Discretion Necessary in Use of Bush FundAfter reading "The Undergraduate Association Presidency: A $4,000+ per year salaried position?" [The Thistle, Nov. 3], I was deeply disturbed. Hans C. Godfrey '93 and Stacy E. McGeever '93 and J. Paul Kirby '92 before him, are, technically, perfectly justified in using the "discretionary fund" as they wish, even for taxi rides and house bills. Indeed, as they point out, at other schools, heads of student government receive even greater benefits, including tuition waivers and the like. However, it hardly befits Godfrey, as the head of our student government, to arrogantly "test the administration" by spending this money on his house bill. Even more appalling is that McGeever and Kirby, after research, brought about an increase in this discretionary fund, only to use the money for a credit card bill and other frivolous expenses.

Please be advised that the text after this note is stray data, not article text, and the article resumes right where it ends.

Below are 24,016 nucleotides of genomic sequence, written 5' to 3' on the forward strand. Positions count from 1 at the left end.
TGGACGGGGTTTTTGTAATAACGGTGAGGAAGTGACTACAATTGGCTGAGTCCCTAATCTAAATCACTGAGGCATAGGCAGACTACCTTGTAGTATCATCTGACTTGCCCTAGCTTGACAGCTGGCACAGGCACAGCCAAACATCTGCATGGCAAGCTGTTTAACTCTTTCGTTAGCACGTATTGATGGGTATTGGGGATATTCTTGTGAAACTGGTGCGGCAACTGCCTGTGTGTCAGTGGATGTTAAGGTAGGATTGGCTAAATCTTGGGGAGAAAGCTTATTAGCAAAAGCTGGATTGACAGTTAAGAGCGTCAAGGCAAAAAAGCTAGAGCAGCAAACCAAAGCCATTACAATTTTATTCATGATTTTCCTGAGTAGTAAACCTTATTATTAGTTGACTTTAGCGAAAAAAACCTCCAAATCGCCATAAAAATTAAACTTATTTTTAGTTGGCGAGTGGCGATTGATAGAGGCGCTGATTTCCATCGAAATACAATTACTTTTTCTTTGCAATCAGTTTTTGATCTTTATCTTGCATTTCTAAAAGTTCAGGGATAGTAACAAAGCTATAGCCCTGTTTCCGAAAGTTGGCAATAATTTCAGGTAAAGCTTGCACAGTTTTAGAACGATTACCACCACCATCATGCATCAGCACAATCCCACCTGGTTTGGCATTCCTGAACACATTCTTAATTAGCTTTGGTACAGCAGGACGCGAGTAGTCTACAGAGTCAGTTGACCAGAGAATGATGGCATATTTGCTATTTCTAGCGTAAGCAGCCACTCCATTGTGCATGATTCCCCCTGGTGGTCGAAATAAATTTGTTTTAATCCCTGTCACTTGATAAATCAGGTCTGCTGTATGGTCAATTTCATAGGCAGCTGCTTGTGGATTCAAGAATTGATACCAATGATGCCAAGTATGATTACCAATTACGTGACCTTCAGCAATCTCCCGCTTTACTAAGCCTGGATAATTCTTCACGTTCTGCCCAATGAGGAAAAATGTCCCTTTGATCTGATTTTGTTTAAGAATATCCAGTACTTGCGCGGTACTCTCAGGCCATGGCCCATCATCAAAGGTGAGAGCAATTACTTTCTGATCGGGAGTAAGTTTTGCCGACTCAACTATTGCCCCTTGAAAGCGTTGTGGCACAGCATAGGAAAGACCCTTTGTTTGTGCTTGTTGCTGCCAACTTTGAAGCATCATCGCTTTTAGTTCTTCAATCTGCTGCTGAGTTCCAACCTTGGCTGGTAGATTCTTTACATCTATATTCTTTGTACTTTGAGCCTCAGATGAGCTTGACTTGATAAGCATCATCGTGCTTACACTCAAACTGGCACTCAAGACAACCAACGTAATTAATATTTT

True, the money could be used to defray expenses, enabling the UA president to spend more time carrying out the duties of his office, rather than working for needed income. However, this has nothing to do with testing the administration. Our leaders should be honorable and noble. Thus, although spending the discretionary fund on a house bill is technically a legitimate action, it is not what we should expect from someone who holds such a high office. Instead, we must demand higher standards from our leaders, from student body presidents right up to heads of state. This would entail that the UA president uses the fund in a more philanthropic way, as it was used in the (distant) past, before it was researched and exploited. At the very least, we, the students, should have been informed that our President had $4,000 at his discretion.
Perhaps the UA should have, if they don't already, a set of written or unwritten standards for the president. One of these standards should be the way that the discretionary fund is used. Obviously, the way that the fund is set up, there is no way these standards could be enforced with respect to the fund, but at least we would know that there are certain expectations to which our president, and other leaders, must live up. It is imperative that our leaders follow a higher code of conduct.
Douglas S. J. De Couto '97